posted on:February 11, 2009

Pure Css Line Graph

I often think about ways to visualize data using pure css. A while ago I wrote an article about pure css bar graphs, but what puzzled me lately was a solution for doing line graphs using nothing but css.
Many will not see much sense in this technique, specially when we have so much JavaScript (or even Flash) based line graph scripts.

My intention was not only to enable data visualization to people that don’t feel comfortable with using various scripting languages but also to demonstrate the power of css and present a way of using css a bit differently. If you are not a fan of line graphs and data visualization in general, you may still read this article and think of it as css experiment and perhaps learn a thing or two about css sprites and positioning.

pure css line graph

Take a look at the demo
| Download pure css line graph

So, the line graphs. What are they good for? I will mention just one reason, and leave other advantages or downsides for a debate: users scan your page, they don’t read every word and number you write. Line graphs will deliver information much faster then a table filled with numbers.

How does this thing work?

This technique takes structured html, replace text with images and by using css sprites and absolute positioning it creates a simulation of a line graph. As in my pure css bar graph example, I am using definition list element (DL). DL element is styled to represents the coordinate system where we place items. For that reason, empty DL element must look something like this:

dl background

The dimensions used in the background graphic define the dimensions we’re using for child elements in order for everything to fit well. In this case, each item will represent one day. For items we are using DD elements with nested spans. We are formatting and placing the DL’s so they form linear bars across the chart.

dd elements

The styling of nested spans are what makes this css line graph possible.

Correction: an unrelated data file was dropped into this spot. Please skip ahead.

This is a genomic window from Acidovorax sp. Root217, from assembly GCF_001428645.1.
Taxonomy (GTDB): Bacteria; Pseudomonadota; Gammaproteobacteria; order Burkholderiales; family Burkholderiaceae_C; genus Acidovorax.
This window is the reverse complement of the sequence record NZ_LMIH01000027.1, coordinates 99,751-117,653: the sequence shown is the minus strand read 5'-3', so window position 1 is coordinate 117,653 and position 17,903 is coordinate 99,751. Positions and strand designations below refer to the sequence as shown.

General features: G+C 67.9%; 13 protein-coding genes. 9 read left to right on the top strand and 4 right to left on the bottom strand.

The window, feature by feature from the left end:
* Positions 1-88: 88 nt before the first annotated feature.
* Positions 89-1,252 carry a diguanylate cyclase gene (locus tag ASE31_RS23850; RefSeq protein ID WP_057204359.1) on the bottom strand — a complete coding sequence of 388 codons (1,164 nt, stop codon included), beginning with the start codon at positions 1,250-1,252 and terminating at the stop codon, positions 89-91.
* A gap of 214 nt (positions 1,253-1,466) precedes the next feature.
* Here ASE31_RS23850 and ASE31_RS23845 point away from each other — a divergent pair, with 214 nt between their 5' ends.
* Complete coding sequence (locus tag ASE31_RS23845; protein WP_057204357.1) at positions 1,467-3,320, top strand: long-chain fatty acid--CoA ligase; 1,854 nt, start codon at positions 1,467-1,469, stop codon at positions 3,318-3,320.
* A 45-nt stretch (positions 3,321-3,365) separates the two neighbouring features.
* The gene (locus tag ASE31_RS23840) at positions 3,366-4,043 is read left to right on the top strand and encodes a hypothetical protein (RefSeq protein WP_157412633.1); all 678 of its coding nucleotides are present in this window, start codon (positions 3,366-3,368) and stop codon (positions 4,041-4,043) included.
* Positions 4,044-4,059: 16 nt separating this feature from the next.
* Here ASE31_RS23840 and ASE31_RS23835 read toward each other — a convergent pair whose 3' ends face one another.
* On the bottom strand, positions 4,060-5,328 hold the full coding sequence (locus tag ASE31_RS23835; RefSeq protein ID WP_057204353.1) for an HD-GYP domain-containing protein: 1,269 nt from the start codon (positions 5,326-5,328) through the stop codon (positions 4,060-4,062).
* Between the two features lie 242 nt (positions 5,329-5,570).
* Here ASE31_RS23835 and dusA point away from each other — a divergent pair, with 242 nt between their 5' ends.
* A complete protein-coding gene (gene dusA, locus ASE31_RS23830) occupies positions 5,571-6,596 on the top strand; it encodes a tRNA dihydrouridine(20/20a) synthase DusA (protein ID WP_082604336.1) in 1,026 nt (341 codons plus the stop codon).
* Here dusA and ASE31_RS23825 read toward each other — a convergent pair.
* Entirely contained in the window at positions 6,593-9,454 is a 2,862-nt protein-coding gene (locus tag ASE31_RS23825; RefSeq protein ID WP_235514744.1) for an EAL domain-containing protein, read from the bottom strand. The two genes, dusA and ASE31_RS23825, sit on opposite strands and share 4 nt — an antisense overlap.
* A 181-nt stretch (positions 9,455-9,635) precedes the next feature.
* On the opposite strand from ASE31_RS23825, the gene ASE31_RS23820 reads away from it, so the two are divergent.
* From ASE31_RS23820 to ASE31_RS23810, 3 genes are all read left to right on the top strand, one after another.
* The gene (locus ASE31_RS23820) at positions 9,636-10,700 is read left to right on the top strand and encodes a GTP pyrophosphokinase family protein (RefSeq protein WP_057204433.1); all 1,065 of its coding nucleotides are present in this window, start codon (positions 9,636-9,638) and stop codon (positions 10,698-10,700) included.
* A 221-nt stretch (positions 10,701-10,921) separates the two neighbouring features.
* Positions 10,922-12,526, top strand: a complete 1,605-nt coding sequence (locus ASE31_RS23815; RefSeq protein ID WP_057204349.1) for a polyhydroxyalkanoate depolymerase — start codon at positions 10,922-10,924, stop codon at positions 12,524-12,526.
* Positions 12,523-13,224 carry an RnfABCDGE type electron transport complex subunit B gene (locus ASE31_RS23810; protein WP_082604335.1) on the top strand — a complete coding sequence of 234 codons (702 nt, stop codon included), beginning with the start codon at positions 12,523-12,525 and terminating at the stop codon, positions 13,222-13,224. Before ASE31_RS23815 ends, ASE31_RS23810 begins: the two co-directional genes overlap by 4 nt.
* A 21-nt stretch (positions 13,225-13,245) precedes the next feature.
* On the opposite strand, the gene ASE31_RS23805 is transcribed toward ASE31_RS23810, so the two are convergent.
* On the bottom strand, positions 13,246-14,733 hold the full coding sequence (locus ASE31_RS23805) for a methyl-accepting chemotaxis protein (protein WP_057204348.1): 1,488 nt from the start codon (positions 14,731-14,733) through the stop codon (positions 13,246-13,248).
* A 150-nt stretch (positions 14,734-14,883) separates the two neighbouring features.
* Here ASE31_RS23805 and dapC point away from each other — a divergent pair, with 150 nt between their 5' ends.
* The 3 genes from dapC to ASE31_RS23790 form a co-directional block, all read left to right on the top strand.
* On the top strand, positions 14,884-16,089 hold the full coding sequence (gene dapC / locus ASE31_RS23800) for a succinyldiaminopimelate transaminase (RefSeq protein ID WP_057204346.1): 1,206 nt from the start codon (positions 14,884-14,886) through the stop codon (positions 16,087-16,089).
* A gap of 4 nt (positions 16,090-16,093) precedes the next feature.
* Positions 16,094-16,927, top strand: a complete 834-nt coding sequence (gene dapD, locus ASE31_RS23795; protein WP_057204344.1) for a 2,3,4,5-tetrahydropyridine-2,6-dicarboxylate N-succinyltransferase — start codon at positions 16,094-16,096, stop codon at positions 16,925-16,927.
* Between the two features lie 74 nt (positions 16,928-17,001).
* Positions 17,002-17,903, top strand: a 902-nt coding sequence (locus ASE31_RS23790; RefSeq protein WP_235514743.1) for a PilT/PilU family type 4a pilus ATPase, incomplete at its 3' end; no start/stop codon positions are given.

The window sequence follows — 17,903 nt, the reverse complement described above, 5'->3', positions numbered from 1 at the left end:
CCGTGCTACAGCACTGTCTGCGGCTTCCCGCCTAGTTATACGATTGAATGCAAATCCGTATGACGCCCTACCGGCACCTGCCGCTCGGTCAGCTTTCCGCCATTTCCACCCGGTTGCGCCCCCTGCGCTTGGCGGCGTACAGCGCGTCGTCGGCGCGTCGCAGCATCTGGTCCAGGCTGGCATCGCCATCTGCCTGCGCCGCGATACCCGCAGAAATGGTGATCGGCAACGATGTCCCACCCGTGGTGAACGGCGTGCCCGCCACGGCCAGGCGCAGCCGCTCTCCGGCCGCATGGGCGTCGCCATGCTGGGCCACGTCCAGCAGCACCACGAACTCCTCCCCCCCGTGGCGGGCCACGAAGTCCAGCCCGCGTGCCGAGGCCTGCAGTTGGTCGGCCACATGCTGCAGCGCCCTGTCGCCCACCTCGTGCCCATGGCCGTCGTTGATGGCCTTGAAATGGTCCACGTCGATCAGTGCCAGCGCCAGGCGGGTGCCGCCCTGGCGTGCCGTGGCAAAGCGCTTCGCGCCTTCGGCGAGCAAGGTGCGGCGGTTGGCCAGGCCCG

The Graph Principle

The concept may seem a bit advanced but if you look carefully into it you’ll see that the logic is quite simple. In my example item’s (DD’s) dimensions are 33px in width and 330px in height. Each one of those items represent one "line movement" from one point to the other. We’re using one image, css sprite, that has all possible options displayed graphically. As you can see on the image, there are lines that go up (rising values) and lines that go down (falling values). Setting the nested SPAN’s background-position property to certain values we are choosing one of the "line" options.

dd background positioning

But that is not all. We also have to set the "starting position" for each item as the lines always start at different values. That is done by setting top value for each SPAN

dd top offset

For this reason, each SPAN has 2 (actually some of them have 3 – read below) class names attached: one that defines the SPAN’s "starting point" (SPAN’s top value) and other that represent the rising or falling "line move" (SPAN’s background position value).
Starting point is based on previous value. You have to continue with next item where the previous item "stopped".


If you look at the css file I created 4 groups of class names: 2 for setting starting position and 2 for defining the "move".
I divided starting position class name groups based on the situation where we are increasing values (using line-up, the upper part of the image) or decreasing values (lower part of the image).